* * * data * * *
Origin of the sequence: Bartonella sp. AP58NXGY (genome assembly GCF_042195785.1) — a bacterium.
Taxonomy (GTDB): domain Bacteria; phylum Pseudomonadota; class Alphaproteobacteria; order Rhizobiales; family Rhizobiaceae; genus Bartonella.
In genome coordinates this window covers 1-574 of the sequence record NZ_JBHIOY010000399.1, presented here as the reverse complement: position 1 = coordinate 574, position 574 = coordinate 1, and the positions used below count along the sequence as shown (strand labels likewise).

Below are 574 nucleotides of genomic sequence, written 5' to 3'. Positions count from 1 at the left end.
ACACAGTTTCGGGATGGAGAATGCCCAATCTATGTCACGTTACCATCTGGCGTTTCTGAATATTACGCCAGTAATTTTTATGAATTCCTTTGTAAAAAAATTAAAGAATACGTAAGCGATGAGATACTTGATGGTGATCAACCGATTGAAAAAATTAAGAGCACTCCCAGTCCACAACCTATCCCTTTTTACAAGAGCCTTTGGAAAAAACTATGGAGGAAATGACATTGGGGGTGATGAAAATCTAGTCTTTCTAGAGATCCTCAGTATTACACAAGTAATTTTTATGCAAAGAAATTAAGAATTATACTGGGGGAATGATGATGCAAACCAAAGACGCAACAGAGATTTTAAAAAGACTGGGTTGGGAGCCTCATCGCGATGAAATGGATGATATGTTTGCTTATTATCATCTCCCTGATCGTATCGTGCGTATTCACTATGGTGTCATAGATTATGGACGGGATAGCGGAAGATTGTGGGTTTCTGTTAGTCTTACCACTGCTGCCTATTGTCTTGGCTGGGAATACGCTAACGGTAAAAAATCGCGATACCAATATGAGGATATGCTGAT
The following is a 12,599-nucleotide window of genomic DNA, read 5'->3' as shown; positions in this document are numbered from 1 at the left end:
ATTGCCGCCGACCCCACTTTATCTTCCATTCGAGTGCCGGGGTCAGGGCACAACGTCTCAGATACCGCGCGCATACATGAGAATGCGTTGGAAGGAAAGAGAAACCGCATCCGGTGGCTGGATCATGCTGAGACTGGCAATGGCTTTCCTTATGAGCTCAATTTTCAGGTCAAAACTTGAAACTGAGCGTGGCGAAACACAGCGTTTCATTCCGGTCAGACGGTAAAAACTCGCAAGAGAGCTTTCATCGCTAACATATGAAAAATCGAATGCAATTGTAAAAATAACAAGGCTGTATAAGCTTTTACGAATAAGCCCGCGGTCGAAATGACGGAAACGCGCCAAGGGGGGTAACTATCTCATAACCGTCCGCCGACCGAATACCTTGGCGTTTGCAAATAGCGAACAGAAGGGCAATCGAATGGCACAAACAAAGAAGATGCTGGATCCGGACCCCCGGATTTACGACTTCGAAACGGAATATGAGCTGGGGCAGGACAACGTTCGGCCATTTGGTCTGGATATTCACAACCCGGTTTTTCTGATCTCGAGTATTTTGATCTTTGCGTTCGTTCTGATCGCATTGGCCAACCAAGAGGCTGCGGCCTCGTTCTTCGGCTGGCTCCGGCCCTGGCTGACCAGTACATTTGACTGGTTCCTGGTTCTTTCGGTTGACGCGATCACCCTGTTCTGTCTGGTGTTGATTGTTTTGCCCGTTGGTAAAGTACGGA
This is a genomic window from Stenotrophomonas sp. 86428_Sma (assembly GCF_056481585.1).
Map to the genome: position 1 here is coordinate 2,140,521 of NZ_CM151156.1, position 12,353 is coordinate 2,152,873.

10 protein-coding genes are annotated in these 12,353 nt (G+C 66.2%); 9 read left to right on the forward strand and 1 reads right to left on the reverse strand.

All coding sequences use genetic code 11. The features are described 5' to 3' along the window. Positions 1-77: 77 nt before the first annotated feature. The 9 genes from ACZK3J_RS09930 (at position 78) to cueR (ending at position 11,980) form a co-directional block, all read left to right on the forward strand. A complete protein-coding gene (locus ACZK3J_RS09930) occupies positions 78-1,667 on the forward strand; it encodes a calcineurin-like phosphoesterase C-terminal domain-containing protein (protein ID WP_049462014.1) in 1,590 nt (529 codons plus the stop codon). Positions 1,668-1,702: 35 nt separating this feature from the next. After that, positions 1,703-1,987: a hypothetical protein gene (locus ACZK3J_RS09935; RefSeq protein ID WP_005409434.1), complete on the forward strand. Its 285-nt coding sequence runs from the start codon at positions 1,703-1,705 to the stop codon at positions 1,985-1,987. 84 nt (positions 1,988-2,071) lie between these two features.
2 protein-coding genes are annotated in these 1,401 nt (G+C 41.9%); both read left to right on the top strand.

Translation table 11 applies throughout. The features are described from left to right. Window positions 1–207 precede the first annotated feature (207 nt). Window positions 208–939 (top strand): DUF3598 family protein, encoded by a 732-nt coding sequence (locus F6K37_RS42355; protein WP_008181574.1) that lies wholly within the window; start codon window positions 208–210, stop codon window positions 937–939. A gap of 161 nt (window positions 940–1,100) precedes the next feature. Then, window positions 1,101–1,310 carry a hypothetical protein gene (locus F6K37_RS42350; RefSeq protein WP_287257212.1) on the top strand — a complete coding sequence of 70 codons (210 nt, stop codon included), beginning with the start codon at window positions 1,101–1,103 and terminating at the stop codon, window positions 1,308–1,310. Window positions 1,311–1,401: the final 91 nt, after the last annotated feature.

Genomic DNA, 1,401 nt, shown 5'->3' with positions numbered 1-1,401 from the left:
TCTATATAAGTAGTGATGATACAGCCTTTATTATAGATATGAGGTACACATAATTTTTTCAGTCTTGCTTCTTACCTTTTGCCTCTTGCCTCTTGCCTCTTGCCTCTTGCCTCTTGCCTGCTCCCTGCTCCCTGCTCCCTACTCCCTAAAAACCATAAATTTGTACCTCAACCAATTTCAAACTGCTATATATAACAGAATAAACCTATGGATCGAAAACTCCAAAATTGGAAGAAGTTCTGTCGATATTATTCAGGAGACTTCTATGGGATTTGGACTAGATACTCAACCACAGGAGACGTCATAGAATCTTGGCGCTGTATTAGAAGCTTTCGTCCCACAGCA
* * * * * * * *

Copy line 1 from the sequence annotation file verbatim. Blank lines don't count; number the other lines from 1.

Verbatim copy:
Origin of the sequence: Bartonella sp. AP58NXGY (genome assembly GCF_042195785.1) — a bacterium.